Heavy Lifting….and Moving Mountains
There is so much “stuff” over here in Afghanistan, it baffles the senses to comprehend it all. And I mean big, heavy stuff. Containers and containers of food, water, repair parts, ammunition, machinery, furniture, you name it. Of course, after 10 years of a war presence, it goes without saying that stuff just piles up after awhile. The military does not travel or fight light. I’ll be surprised if it doesn’t take us another 10 years to get everything out that we got in. The fun job for some people is moving everything around. There are tons of huge cranes, forklifts and container movers all over the place, stacking things up like Legos, one on top of the other….only to move them again and restack them at some point later. It’s a heavy equipment operator’s dream.
When it comes to lifting your own heavy stuff, how do you do it? I’m not talking about boxes of books or refrigerators. Our heavy stuff might be an addiction, a health issue, a challenging relationship, or maybe a situation at work or unemployment. As a child, whenever I heard the scripture in the Bible where Jesus said, “If ye have faith as a grain of mustard seed, ye shall say unto this mountain, Remove hence to yonder place; and it shall remove; and nothing shall be impossible unto you.” (Matt 17:20), I always pictured a huge mountain and figured I would never have enough faith to do such a thing. It wasn’t until much later as an adult that Jesus wasn’t talking about literal mountains here. He was talking about human mountains. He was talking about life situations and challenges we face every day.
It’s good to have an approach to removing our mountains and lifting our heavy stuff so we don’t end up hurting ourselves or others in the process. Ever throw out your back trying to lift or move a heavy object? Yep, thought so. A definite painful experience that does two things: 1) it really physically hurts and weakens our back and 2) makes us pause just a little before doing it again in the future. I like to work out in the gym and lift some weights as a part of my program, so I am going to use some analogy here about lifting weights.
Step 1, own your power and speak to it in no uncertain terms, out loud and with intention and courage. See the weight going up. See the heavy stuff lifted. Literally. “Addiction, it’s time to move.” “Relationship, it’s time to change.” “Sickness, it’s time to get well.” Declaring your intention to make a change and move the mountain sets other positive energy and activity in motion. It sets the stage for successful follow-on actions. It creates a victorious mindset. Create some affirmations around or about your mountain or heavy stuff that empowers your heart and mind on a daily basis. See the mountain gone, the situation resolved, solutions appearing, relationships mended, health in body and mind returned and your world thriving.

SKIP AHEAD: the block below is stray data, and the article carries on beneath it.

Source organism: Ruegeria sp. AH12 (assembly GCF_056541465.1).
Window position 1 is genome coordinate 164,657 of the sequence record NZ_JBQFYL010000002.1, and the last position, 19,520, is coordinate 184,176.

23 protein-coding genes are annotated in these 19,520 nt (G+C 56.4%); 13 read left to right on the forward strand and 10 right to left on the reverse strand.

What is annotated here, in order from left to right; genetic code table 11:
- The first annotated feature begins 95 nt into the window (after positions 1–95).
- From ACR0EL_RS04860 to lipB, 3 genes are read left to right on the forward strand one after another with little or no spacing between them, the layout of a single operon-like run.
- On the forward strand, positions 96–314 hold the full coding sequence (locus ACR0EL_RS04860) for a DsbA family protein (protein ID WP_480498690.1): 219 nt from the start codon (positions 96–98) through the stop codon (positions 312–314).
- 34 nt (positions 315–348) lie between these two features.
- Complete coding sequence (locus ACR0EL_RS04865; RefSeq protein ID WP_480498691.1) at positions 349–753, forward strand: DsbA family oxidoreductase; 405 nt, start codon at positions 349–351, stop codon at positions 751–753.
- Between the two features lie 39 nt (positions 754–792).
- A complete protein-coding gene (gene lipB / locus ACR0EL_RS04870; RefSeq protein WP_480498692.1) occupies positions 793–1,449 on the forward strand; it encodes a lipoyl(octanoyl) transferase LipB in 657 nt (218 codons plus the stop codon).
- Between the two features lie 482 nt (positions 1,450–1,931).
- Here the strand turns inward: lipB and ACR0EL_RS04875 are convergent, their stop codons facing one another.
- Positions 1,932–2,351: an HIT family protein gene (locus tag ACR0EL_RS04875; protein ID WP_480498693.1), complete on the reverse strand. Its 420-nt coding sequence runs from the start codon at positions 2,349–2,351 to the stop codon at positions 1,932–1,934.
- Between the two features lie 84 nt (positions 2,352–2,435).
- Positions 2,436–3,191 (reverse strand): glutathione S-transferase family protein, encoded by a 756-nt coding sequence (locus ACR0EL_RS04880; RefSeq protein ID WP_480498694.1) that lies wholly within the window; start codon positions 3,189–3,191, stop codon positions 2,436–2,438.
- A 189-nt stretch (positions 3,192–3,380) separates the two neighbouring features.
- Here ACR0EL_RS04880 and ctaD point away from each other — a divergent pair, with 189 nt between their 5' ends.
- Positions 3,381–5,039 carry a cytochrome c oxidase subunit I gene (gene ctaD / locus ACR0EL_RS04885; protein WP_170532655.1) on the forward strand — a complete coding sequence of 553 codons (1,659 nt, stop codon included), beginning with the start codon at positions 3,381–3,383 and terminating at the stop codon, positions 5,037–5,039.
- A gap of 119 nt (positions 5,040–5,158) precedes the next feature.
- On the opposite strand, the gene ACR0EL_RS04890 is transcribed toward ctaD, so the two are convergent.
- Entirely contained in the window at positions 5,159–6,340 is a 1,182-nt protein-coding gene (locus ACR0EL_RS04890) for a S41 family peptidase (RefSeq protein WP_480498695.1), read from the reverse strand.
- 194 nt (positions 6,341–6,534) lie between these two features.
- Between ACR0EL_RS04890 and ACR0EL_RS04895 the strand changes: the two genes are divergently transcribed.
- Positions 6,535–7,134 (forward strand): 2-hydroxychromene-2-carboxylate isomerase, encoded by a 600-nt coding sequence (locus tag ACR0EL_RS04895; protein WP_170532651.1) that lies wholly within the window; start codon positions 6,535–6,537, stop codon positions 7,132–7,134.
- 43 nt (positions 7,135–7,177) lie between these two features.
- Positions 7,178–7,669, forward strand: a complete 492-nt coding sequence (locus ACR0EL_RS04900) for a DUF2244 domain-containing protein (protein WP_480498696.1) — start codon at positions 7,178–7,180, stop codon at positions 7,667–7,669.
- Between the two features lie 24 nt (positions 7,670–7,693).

Step 2, lift with your legs, not your back. In the weight room, lifting heavy weight in dead lifts or squats or other exercises requires a stable platform. Legs shoulder width apart. Straight back, head up. Getting yourself stable, grounded and in a firm, strong position before attempting the work is what this step is all about. Stop judging yourself, or the mountain, for having a challenge. It’s not punishment for anything. It’s an opportunity to exercise your spirit and to learn and benefit from the experience. Look at the mountain and accept it as it is. It’s not a “bad” mountain or “bad” stuff. It just “is”. Now you can see things clearly and exert emotional energy and thinking towards solving them rather than on guilt or shame. Get clear about what you are doing and the direction you are headed. Increase your personal courage. Seek spiritual and inner peace and strength from whichever Source you draw your power.
Step 3, bring in the help. Get some spotters….people that you know and trust that can help you do the lifting to get past a sticking at a sticking point or to keep an eye out and lend a hand when it looks like you might drop the heavy stuff. Get loved ones involved and on your team. Sometimes just a little assistance can move things significantly. Consider how long you may have been trying to do move this mountain on your own. It might have moved a little from your own power or maybe it didn’t even budge. Aren’t you tired and exhausted from trying that over and over again? Accept that situations in this world are sometimes meant to include others to help you succeed, to be a blessing for them as a way to show and give love or to learn a valuable lesson for themselves from their experience with you. Stop trying to do everything by yourself. Reach out and reach up and you will be amazed at how, with a little help from your friends, you increase the chances for success.
Consider these steps and suggestions and try applying them to lift your heavy stuff or to move those mountains facing you. I think they work and bring success and peace to solving life situations. They l expand your relationships with those that help you. They empower you to more effectively help others with their heavy lifting when they need you. And in the end, everyone grows in life and at life, becoming stronger, happier and more blessed as a result.